Michael Wayne Ramsey

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Wednesday, October 2nd, 2019
Michael Wayne Ramsey

Michael Wayne Ramsey, age 79, a loving husband, father, and brother, died on Saturday, the 27th of July 2019, in Channelview, Texas.

Mike was born in Galveston on the 18th of February 1940 to Vestal Vernon Ramsey and Dorothy Arlene Ramsey. He was preceded in death by his parents. He is survived by his loving wife Betty Sharon Ramsey, who he met in high school and married while attending law school; his two children, Christopher W. Ramsey and Mark Lynn Ramsey; his sister, Wendy Williams, and her husband Johnny Williams; niece Heather Cook and her husband Matthew and their children, Charles and Christian; and niece Holly Jarman and her husband Michael and their children, Katherine and Grace.

Mike was raised on the Gulf Coast and, during the war years, in Shelby County, particularly Teneha and Center while his father served as a naval officer in the Southern Pacific. His earliest memories were the sound of guns off the beaches of Normandy and Roosevelt’s prayer for the welfare of the men involved. Mike’s family moved to Channelview when he was a young child and lived there the rest of his life. Though Mike was known to many as one of the finest, if not the finest, criminal defense attorneys in Houston, in his heart he was always very proud to call Channelview home. He graduated from Robert E. Lee High School in Baytown, Texas, then attended college and law school at Southern Methodist University, receiving a JD in 1965.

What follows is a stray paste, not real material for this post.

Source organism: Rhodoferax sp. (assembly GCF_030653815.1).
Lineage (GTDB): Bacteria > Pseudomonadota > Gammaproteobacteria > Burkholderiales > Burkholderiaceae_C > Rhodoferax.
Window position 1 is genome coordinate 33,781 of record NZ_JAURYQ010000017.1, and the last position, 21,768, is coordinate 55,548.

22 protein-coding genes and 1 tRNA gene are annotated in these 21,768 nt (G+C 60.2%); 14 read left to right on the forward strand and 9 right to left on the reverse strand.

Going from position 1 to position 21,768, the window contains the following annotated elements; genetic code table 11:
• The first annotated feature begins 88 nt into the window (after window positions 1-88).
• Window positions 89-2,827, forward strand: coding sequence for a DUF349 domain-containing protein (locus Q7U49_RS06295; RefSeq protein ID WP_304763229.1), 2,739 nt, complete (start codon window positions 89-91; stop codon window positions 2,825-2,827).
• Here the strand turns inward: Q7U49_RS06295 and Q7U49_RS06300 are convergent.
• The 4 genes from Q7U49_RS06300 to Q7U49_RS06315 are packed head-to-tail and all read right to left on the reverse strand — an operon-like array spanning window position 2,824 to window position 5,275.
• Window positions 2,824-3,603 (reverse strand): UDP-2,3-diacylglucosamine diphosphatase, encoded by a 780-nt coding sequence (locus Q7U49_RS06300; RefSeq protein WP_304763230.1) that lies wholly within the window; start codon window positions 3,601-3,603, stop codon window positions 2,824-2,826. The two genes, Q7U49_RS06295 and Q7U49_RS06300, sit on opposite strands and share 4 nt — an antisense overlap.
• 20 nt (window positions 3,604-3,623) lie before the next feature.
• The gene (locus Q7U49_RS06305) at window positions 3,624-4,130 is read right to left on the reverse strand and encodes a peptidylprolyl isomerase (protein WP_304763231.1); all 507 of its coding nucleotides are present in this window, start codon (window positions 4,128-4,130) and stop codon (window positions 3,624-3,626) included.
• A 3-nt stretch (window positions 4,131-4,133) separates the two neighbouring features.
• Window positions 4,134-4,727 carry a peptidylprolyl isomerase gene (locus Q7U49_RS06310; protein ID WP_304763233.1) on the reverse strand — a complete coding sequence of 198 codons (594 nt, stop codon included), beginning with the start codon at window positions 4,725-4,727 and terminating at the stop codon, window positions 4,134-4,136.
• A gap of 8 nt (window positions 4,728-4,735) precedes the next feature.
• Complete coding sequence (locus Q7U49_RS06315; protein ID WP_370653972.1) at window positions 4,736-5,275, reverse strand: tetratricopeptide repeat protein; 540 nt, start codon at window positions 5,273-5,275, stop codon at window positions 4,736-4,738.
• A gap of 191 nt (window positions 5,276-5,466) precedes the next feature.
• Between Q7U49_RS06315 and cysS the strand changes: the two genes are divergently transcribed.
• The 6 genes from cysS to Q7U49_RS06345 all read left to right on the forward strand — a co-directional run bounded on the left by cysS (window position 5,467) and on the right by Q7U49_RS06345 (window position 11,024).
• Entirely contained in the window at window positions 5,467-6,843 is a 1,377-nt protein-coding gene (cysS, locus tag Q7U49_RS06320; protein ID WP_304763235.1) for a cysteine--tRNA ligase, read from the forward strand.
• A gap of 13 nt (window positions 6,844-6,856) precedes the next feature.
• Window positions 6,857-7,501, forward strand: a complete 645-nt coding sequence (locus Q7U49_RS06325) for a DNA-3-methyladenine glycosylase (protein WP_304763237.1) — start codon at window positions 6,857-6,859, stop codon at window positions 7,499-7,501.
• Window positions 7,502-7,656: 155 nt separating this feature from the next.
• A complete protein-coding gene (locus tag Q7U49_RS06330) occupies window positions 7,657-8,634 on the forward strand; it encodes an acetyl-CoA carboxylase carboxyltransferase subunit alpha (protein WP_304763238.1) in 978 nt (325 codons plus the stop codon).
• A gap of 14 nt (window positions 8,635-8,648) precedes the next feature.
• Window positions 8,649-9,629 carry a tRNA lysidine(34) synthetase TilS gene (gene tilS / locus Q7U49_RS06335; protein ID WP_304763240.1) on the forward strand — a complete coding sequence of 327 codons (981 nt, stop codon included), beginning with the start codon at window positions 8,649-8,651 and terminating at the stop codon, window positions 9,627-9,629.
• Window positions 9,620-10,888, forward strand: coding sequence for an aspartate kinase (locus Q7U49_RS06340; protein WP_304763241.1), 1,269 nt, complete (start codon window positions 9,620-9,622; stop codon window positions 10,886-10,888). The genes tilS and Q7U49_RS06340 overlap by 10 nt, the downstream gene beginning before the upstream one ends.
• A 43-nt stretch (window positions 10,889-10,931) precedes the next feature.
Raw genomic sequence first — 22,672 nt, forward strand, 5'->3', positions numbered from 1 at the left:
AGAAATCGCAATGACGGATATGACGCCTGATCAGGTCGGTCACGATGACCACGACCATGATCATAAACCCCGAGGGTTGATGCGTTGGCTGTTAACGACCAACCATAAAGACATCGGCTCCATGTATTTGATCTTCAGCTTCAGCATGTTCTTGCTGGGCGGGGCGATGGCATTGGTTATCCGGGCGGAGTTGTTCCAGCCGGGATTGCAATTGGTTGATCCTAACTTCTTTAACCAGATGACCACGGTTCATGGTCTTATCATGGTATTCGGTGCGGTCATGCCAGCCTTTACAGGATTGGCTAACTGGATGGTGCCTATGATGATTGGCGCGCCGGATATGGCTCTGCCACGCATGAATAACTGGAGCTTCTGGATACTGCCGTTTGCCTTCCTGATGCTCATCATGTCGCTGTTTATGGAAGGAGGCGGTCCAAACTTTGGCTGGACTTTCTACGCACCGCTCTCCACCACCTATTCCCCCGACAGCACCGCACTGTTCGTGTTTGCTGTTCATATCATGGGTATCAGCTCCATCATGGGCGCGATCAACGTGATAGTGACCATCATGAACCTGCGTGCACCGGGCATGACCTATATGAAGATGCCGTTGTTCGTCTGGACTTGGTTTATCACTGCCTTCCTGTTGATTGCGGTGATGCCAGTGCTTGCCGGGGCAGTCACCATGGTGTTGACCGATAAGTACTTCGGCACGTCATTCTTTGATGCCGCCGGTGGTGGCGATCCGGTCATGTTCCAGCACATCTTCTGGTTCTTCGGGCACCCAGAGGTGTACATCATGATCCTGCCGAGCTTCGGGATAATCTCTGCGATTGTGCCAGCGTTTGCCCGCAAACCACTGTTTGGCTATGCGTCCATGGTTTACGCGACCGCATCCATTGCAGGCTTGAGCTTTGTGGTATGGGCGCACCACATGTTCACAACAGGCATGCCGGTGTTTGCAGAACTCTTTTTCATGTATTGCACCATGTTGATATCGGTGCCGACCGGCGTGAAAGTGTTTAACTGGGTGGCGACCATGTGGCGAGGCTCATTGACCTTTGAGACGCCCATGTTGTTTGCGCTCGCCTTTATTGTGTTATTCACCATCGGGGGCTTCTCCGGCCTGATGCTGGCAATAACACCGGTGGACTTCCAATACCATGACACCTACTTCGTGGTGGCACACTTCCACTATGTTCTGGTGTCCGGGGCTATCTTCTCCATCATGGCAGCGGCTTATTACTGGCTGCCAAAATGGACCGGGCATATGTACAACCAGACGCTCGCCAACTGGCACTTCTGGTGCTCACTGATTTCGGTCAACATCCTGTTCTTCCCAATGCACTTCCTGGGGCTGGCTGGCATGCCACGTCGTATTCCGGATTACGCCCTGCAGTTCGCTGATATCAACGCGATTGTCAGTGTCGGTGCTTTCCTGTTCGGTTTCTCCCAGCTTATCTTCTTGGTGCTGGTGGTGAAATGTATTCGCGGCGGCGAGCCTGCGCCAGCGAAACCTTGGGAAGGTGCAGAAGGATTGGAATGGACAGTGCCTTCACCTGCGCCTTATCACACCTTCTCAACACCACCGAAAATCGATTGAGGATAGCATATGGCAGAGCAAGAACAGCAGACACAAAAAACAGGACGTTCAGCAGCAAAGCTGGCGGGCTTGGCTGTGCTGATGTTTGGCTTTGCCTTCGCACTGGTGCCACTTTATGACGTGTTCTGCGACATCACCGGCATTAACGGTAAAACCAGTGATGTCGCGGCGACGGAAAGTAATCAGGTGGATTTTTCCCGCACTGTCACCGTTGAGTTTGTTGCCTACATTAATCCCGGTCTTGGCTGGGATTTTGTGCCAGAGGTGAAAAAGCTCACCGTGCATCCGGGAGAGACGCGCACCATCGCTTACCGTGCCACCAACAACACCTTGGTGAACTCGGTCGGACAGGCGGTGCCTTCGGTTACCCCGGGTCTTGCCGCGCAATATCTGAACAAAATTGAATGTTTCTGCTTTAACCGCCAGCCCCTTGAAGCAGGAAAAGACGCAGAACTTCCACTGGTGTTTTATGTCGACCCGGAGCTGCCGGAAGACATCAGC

He went to work for William F. “Bill” Walsh, one of Percy Foreman’s old partners, immediately after graduation. Two years later, he was traded by Bill Walsh to Richard “Racehorse” Haynes for a second lien on a 1949 Chevrolet and broken set of Corpus Juris Secundum. He worked for $37.50a week until about 1973, when he set up his own law practice in Houston.

Mike was exposed to high-profile cases from the beginning. Along with Walsh, Mike served as special prosecutor in the case against Frank Briscoe, the district attorney of Harris County. Frank was represented by every major law firm in town, amounting to some 400 lawyers, against Mike, who had never tried a case, and Walsh. Mike also participated with Walsh in the defense of the first black man elected to a county-wide office in a felony theft case. When he went to work with Haynes, where he was paid but a pittance, he was given an opportunity to choose which cases he to pick up and go to court with—and there were many of them. One year Mike tried over 40 jury trials. Soon, he began to win cases and developed his own reputation and identity.

He and Haynes developed a method of trying cases together: They would do sort of an Abbott and Costello routine. Mike would commence argument to the jury, and at some point, usually predetermined, Haynes would stand up and contradict him over some minor point. They would exchange recollections and Mike would gradually fade away while Haynes would seize the argument and close the case. In one memorable occasion where they were defending a former lawyer colleague, Mike opened by saying, among other things, “If you are going to convict a lawyer because of the size of fee, you ought to start with that short little band-legged lawyer sitting next to me, who you would give a death penalty for the size of his fee.”